Maxwell: College sports are not helpful

Alexander Maxwell

Iowa State recently participated in a basketball tournament involving teams from many colleges across the country. The goal of this tournament was to determine which basketball team is the best among NCAA colleges. Unfortunately, it was discovered that Iowa State was not the best. Eventually, our school’s team lost a game, which means they are now being called losers. Because this team represents our university, this means that our school also can be called a “losing school,” and as a student, that makes me feel sad.

I am not alone in feeling bad about being a loser. Michael Paulsmeyer, a student I recently interviewed regarding the losing status of our school, also said that he does not like being a loser and strongly prefers winning instead. However, as I reminded him, he can be considered a loser because of our team’s performance.

Calling Paulsmeyer a loser demonstrates just one of the negative results of college sports.

I believe that college is meant to be a welcoming environment where everyone feels included. This is why there are a great number of diversity-based groups and scholarships here at Iowa State, to make sure certain groups of students are extra-included. Here, everyone should be considered equal. Not only does this fail to happen when winning teams are publicly recognized, it makes the losers feel bad. Natural talent and years of hard work should not be praised at the expense of others’ feelings.

Not only do college sports create more losers than winners, they foster negative attitudes of other schools. Because of school pride, many people have developed hatred towards animals that represent rival schools. This is likely a major cause of people everywhere disliking our school mascot, the Cyclone. Most media coverage of cyclones outside of ISU sports is negative (with the notable exception of the classic urban anthem “Cyclone” by artists Baby Bash and T-Pain).

Disturbingly, these harmful feelings do not always begin in college. It is common for athletes to start at a young age. By participating in sports, children learn to hate. There is no valid reason to encourage this kind of competition among young people. We must ensure that children know that everyone is to be considered equal. By praising winners more than losers, such equality is lost.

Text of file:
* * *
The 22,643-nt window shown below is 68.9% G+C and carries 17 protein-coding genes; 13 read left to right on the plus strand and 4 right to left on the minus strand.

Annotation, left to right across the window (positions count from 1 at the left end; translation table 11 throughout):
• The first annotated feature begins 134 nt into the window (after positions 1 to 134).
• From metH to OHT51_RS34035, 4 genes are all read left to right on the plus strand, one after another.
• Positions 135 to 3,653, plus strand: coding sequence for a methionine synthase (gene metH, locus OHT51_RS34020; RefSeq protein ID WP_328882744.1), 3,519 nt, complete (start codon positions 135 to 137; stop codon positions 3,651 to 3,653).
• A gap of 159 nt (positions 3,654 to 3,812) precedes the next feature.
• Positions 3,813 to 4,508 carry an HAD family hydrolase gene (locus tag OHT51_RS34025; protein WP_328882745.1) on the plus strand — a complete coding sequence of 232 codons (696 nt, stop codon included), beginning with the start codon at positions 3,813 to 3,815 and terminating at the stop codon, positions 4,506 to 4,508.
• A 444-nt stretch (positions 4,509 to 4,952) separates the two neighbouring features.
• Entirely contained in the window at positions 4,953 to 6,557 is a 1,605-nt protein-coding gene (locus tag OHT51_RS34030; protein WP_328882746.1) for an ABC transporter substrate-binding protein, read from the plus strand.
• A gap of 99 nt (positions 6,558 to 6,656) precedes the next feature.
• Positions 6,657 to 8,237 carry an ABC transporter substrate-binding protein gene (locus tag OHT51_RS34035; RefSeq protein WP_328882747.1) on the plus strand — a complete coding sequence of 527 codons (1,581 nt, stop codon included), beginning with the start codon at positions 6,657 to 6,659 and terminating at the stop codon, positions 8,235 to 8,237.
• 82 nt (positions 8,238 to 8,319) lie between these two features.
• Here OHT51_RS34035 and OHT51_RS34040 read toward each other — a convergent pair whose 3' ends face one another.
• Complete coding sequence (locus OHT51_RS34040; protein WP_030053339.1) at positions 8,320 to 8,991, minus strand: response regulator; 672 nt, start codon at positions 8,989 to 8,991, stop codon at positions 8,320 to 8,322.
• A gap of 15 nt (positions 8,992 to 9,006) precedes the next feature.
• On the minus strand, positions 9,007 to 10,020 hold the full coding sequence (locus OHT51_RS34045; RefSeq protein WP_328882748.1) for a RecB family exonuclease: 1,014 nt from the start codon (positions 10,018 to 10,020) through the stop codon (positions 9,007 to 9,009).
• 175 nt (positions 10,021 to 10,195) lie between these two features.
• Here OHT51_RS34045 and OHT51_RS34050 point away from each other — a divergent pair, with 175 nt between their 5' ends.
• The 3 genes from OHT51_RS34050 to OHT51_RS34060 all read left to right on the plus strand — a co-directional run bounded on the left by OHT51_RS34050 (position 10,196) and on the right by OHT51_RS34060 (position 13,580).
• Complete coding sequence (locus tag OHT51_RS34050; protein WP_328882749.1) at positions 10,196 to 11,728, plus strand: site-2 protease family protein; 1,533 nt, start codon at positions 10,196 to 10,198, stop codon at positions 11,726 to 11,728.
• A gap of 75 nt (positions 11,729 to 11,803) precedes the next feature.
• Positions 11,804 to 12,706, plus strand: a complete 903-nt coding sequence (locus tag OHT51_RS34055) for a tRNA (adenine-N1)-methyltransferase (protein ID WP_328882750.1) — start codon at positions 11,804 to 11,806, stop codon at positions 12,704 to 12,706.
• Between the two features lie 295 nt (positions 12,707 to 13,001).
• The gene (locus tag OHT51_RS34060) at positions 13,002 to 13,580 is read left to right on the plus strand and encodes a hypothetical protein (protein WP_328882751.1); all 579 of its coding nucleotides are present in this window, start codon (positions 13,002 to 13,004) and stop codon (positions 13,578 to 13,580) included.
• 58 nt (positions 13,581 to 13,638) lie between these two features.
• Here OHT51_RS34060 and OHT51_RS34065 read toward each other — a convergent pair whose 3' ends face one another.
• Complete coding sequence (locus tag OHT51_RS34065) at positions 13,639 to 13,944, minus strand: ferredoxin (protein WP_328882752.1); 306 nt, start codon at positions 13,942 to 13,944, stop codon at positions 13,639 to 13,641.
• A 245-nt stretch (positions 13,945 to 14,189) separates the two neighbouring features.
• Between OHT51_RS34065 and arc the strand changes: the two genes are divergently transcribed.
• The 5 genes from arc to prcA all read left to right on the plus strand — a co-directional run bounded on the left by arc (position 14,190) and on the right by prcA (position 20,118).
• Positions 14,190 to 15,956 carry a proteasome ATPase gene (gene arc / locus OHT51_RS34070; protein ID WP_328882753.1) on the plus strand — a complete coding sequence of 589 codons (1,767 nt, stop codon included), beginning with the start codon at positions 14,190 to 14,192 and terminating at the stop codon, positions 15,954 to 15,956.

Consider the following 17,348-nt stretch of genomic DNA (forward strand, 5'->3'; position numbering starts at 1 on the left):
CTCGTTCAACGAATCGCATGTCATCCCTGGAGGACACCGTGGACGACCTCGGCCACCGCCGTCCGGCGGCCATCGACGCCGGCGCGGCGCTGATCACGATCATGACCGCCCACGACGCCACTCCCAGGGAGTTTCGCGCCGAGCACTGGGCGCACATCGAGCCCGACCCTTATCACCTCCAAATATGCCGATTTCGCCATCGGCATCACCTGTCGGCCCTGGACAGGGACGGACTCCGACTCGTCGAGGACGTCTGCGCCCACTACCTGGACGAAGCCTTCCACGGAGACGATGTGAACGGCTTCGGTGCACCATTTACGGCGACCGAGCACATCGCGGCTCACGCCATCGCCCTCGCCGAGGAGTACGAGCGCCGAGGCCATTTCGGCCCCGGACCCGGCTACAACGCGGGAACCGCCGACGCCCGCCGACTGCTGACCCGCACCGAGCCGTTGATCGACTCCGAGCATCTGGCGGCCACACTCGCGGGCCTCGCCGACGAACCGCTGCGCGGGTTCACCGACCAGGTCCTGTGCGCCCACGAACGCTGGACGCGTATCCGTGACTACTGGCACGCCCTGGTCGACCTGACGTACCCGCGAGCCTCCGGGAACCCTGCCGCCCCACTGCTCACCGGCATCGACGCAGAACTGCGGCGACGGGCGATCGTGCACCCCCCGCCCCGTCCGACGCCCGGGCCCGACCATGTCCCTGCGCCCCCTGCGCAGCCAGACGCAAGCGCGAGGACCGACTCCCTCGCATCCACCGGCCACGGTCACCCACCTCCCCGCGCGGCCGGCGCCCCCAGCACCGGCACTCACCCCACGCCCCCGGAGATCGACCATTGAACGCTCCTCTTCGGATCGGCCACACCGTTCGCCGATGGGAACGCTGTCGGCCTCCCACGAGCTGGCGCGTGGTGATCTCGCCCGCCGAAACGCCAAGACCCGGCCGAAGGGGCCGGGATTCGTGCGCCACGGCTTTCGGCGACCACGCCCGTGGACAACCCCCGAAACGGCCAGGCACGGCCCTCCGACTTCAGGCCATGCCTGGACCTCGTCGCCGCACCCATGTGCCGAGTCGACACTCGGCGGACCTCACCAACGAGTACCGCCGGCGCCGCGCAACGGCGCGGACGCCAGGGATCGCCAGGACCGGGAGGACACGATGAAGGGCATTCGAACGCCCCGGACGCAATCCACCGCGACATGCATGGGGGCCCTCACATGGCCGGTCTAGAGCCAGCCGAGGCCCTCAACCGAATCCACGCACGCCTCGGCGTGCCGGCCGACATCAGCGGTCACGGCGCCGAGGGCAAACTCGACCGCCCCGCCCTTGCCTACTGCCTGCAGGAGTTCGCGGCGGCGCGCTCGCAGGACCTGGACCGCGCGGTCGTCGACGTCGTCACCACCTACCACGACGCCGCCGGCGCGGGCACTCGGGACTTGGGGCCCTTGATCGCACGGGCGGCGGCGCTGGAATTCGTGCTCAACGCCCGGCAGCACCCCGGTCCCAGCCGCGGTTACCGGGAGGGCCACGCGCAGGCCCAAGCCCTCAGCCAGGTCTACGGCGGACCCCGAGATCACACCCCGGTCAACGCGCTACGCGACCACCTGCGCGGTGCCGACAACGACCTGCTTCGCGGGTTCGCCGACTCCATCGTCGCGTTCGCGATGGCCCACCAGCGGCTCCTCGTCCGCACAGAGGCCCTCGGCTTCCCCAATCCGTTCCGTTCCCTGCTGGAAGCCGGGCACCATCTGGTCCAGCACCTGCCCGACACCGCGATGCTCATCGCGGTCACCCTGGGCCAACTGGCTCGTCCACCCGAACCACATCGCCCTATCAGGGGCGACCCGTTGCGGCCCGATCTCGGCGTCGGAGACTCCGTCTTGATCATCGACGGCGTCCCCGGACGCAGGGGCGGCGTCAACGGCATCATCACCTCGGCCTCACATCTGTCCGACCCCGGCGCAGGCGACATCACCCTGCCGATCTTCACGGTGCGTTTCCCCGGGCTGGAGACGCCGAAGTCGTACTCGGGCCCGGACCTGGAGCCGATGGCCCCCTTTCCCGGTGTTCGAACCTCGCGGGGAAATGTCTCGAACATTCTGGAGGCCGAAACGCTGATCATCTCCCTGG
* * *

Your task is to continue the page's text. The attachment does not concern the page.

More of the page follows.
Outside of professional sports, competition is not useful. It creates rivalries, not friendships. Another student I interviewed, self-proclaimed sports-expert David Jung, expressed his experience in youth athletics by saying “I always wanted to beat the other team, even when I’d never met the people on it before.” Clearly, being part of a competitive system causes people to want to make their opponents feel inferior. This behavior is often encouraged by allowing winning teams to public vilify the losers; it is not uncommon for the besting of another team to be described by using appalling words like “beat,” “slaughtered” or even “embarrassed.”

College sports are not only mentally harmful. Many bar fights are caused by team rivalries, and residents of host cities often find fans of visiting fans quite annoying. Some studies have even shown a connection to sports games and fans’ alcohol use. An article published in the Journal of Alcohol and Drug Education states that “it is no secret that tailgating with alcohol occurs on college campuses across the country on game day.” Disappointingly, it has somehow become acceptable to drink socially at college sports events.

Yet, despite all of these issues, college sports continue to be supported, even superficially. The rewards for winning in college sports vary, though none of them have actual real-world significance. One common practice is to award winning teams trophies, which are eventually taken into the school and displayed like false idols. A better system is one that encourages equality, such as giving everyone involved participation awards, which would also avoid labeling the losing teams “losers.”

Do we really need college sports? Why do we need to compete athletically against other schools? I did not choose this school because it has a great basketball or football team, yet that appears to be just where it is headed. I do not like knowing my school’s teams are only trying to win, and every time I think about it, I cannot help but feel pity for those who lose to us.

Alexander Maxwell is a senior in computer engineering from Monterey, Calif.